Accentuation boundaries in Dutch, French and Swedish
2001 (English)In: Speech Communication, ISSN 0167-6393, Vol. 33, no 4, 305-318 p.Article in journal (Refereed) Published
This paper presents a comparative study investigating the relation between the timing of a rising or falling pitch movement and the temporal structure of the syllable it accentuates for three languages: Dutch, French and Swedish. In a perception experiment, the five-syllable utterances /mamamamama/ and /?a?a?a?a?a/ were provided with a relatively fast rising or falling pitch movement. The timing of the movement was systematically varied so that it accented the third or the fourth syllable, subjects were asked to indicate which syllable they perceived as accented. The accentuation boundary (AB) between the third and the fourth syllable was then defined as the moment before which more than half of the subjects indicated the third syllable as accented and after which more than half of the subjects indicated the fourth syllable. The results show that there are significant differences between the three languages as to the location of the AB. In general, for the rises, well-defined ABs were found. They were located in the middle of the vowel of the third syllable for French subjects, and later in that vowel for Dutch and swedish subjects. For the falls, a clear AB was obtained only for the Dutch and the Swedish listeners. This was located at the end of the third syllable. For the French listeners, the fall did not yield a clear AB, This corroborates the absence of accentuation by means of falls in French. By varying the duration of the pitch movement it could be shown that, in all cases in which a clear AB was found. the cue for accentuation was located at the beginning of the pitch movement.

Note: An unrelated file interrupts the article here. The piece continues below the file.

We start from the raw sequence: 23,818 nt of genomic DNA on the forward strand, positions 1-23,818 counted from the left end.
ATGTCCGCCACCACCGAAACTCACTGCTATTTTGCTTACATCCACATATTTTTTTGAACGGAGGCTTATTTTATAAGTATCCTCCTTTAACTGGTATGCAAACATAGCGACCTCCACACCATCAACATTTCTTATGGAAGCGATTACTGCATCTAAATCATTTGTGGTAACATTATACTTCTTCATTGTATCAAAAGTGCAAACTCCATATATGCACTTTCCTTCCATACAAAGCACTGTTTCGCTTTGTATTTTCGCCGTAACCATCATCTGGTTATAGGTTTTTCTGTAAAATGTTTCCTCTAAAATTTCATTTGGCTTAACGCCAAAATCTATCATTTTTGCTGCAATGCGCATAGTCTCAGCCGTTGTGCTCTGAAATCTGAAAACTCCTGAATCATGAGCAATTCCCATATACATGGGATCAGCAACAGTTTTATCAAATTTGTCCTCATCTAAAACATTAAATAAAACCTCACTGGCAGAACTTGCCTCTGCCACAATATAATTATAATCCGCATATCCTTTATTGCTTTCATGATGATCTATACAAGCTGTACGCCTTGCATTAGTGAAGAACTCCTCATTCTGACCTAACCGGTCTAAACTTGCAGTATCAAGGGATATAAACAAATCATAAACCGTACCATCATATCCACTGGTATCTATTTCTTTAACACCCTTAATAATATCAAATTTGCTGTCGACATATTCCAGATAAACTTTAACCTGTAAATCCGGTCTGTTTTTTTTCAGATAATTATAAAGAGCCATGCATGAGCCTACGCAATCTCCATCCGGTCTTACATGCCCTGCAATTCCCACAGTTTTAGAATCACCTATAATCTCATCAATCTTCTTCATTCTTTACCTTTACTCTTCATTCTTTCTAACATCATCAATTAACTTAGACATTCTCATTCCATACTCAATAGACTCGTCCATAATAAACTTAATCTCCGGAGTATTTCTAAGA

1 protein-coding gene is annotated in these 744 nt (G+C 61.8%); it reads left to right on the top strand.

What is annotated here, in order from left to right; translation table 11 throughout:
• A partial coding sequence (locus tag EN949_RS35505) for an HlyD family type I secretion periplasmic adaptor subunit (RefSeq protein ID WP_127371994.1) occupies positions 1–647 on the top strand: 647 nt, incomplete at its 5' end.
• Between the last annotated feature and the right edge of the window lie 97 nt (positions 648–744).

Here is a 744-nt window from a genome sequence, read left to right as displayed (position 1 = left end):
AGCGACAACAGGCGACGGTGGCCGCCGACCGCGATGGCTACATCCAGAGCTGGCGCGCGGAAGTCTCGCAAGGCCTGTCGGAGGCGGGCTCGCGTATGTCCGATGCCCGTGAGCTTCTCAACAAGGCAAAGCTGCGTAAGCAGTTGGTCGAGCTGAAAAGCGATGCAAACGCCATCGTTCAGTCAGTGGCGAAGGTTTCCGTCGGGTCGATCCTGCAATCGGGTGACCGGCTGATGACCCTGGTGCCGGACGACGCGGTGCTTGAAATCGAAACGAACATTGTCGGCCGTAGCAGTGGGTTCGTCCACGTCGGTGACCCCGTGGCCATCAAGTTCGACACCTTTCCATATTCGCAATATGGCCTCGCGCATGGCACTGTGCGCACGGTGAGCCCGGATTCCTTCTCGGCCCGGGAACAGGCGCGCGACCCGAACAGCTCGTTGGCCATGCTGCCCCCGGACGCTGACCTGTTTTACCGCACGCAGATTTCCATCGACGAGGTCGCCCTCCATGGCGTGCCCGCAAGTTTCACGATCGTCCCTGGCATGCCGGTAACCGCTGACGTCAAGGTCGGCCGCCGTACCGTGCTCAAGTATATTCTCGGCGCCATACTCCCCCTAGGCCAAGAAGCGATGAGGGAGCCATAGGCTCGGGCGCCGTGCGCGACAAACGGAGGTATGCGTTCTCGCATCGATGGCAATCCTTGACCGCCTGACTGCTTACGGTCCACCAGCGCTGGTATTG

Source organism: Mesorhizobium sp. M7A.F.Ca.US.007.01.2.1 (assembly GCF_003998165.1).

Place, publisher, year, edition, pages
2001. Vol. 33, no 4, 305-318 p.
intonation, accentuation, temporal alignment, language differences, speech
IdentifiersURN: urn:nbn:se:kth:diva-20354ISI: 000166887400004OAI: oai:DiVA.org:kth-20354DiVA: diva2:339049
QC 201005252010-08-102010-08-10Bibliographically approved